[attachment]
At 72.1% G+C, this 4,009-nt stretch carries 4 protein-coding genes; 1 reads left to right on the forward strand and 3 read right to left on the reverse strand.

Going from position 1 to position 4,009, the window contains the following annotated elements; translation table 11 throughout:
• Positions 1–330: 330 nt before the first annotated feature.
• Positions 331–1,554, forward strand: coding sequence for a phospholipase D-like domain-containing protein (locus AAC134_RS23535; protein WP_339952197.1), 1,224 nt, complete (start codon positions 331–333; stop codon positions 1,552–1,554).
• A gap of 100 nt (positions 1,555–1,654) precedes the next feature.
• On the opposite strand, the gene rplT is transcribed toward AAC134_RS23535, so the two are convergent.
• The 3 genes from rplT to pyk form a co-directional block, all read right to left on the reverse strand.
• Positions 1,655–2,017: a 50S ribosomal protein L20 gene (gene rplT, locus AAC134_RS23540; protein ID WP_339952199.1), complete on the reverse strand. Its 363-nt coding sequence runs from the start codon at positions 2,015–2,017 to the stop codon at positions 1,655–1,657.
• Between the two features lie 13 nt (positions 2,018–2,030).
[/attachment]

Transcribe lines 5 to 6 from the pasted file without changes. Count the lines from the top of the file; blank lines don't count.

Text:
• A gap of 100 nt (positions 1,555–1,654) precedes the next feature.
• On the opposite strand, the gene rplT is transcribed toward AAC134_RS23535, so the two are convergent.